Joint Residency for Children

Date: June 19th, 2014 - Written by: Brookman Solicitors

Joint residencyChild custody law in the UK determines who is responsible for a child’s care after their parent’s separation. Custody, otherwise known as residency, involves settling the child’s main residence.

Joint residence is a commonly chosen option which allows the child to spend substantial time with each parent and enables both parents to have an equal say in decisions made for the child. It is not necessarily about equal time but about equal responsibility. In bitter breakups where decisions cannot be made amicably between parents, then the Court will decide on their behalf. When deciding on a child’s custody, the Court will assess both parents and take into consideration factors such as their mental state, their relationship with the child, their income and standard of living. Throughout all stages, the main objective is meeting the child’s best interests.

It could be argued that joint residency arrangements reflect changes in modern-day society, as each parent, regardless of their gender, is required to complete their duties of ‘parent’, rather than of ‘mother’ or ‘father’ specifically.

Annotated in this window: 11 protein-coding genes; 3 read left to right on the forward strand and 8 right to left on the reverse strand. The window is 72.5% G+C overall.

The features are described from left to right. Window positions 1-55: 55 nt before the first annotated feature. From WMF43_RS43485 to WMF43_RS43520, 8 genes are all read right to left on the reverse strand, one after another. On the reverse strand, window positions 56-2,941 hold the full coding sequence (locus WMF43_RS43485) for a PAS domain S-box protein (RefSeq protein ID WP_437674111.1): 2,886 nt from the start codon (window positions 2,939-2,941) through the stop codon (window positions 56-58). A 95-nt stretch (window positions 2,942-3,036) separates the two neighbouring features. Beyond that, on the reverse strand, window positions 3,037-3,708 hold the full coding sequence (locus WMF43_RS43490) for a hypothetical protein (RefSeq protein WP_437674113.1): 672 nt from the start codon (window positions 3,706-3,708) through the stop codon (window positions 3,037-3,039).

There are no laws that state whether a child should live specifically with either parent because it is seen as both parent’s responsibility to negotiate residency based on the child’s needs – not on what is most suitable for the parent! If a fair and reasonable decision is not possible, try mediation for guided assistance. Failing that, however, it falls into the Court’s hands.

Whilst most custody issues involve the child’s parents, grandparents sometimes get involved. This is common in situations where a parent is unable to care for their child, or when the grandparent has had a considerable influence and role in the child’s upbringing. Whilst the Court does accept a grandparent’s right to spend time with their grandchild, the general feeling is that the parent is the best possible person to maintain a child’s welfare.

The Court does have the power to stop a parent accessing their child, necessary in circumstances of severe mental ill-health, inability to care for the child or child abuse. However, the Court also has the right to change their decision at any point in time and the parent can re-apply for access once they have sufficient evidence to prove their circumstances have changed enough for them to be able to provide sufficient care.

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